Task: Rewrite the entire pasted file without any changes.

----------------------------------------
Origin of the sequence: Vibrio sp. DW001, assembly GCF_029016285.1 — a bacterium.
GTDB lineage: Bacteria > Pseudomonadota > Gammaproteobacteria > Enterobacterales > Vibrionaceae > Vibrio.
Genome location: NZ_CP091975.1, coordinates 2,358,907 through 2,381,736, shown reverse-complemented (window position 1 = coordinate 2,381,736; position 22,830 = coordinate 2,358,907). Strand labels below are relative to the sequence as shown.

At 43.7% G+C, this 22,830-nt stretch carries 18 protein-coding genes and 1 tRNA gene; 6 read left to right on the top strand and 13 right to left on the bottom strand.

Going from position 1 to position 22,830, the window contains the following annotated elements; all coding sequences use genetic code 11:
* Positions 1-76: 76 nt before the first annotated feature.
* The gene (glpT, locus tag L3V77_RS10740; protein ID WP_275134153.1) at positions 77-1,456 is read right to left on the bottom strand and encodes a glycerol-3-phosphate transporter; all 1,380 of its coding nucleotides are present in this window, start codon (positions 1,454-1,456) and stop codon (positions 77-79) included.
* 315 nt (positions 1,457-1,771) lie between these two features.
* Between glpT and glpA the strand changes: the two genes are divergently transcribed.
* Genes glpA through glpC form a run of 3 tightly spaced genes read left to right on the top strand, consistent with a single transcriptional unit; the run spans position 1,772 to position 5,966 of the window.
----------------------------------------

Origin of the sequence: Vibrio sp. DW001, assembly GCF_029016285.1 — a bacterium.
GTDB lineage: Bacteria > Pseudomonadota > Gammaproteobacteria > Enterobacterales > Vibrionaceae > Vibrio.
Genome location: NZ_CP091975.1, coordinates 2,358,907 through 2,381,736, shown reverse-complemented (window position 1 = coordinate 2,381,736; position 22,830 = coordinate 2,358,907). Strand labels below are relative to the sequence as shown.

At 43.7% G+C, this 22,830-nt stretch carries 18 protein-coding genes and 1 tRNA gene; 6 read left to right on the top strand and 13 right to left on the bottom strand.

Going from position 1 to position 22,830, the window contains the following annotated elements; all coding sequences use genetic code 11:
* Positions 1-76: 76 nt before the first annotated feature.
* The gene (glpT, locus tag L3V77_RS10740; protein ID WP_275134153.1) at positions 77-1,456 is read right to left on the bottom strand and encodes a glycerol-3-phosphate transporter; all 1,380 of its coding nucleotides are present in this window, start codon (positions 1,454-1,456) and stop codon (positions 77-79) included.
* 315 nt (positions 1,457-1,771) lie between these two features.
* Between glpT and glpA the strand changes: the two genes are divergently transcribed.
* Genes glpA through glpC form a run of 3 tightly spaced genes read left to right on the top strand, consistent with a single transcriptional unit; the run spans position 1,772 to position 5,966 of the window.